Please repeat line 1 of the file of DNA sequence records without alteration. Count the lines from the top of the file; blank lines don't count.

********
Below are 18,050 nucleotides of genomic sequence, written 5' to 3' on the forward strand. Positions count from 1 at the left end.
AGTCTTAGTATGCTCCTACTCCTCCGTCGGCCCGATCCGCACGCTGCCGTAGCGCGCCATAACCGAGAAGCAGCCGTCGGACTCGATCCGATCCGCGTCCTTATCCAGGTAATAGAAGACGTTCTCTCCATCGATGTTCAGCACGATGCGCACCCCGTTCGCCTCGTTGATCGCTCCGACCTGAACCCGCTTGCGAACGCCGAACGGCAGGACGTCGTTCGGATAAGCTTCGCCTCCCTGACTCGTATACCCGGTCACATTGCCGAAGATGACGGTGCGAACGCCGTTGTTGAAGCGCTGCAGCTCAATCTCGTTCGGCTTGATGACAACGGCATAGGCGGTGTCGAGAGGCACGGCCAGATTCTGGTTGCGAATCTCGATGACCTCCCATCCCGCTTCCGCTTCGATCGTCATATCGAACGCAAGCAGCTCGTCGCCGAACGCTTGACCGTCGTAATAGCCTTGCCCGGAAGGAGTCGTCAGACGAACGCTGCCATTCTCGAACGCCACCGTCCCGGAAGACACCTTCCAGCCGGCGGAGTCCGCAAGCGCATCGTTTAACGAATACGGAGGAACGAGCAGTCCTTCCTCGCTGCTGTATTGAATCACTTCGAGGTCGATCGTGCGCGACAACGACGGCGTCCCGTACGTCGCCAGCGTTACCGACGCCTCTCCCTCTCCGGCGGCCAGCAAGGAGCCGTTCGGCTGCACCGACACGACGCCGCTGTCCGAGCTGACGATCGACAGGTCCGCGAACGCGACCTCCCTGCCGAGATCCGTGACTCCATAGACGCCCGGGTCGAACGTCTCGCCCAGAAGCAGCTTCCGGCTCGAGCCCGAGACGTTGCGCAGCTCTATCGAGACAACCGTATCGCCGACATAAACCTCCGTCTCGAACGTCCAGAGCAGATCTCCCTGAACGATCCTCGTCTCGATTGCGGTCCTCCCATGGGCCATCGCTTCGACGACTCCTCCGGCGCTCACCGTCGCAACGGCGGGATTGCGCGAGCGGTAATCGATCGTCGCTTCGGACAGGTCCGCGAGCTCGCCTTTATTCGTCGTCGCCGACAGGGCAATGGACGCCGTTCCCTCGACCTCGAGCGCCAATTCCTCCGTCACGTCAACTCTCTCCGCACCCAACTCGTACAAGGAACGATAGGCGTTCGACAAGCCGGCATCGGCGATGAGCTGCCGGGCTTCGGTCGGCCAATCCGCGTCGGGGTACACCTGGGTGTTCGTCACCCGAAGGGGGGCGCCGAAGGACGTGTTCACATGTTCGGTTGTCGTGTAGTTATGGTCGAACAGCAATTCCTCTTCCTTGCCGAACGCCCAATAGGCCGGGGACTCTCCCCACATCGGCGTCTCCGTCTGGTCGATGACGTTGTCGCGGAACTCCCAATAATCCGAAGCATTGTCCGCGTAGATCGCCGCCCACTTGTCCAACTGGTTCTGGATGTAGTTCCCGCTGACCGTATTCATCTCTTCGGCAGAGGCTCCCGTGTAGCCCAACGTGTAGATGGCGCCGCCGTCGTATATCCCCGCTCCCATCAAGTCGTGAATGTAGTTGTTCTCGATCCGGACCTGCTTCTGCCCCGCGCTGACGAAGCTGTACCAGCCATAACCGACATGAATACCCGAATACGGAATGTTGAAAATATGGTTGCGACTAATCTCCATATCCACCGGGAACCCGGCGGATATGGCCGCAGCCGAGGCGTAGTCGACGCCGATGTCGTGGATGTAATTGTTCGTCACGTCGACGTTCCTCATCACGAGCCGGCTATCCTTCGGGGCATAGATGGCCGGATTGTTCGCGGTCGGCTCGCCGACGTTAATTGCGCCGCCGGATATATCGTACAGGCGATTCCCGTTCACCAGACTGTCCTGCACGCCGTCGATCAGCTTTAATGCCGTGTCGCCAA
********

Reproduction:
Below are 18,050 nucleotides of genomic sequence, written 5' to 3' on the forward strand. Positions count from 1 at the left end.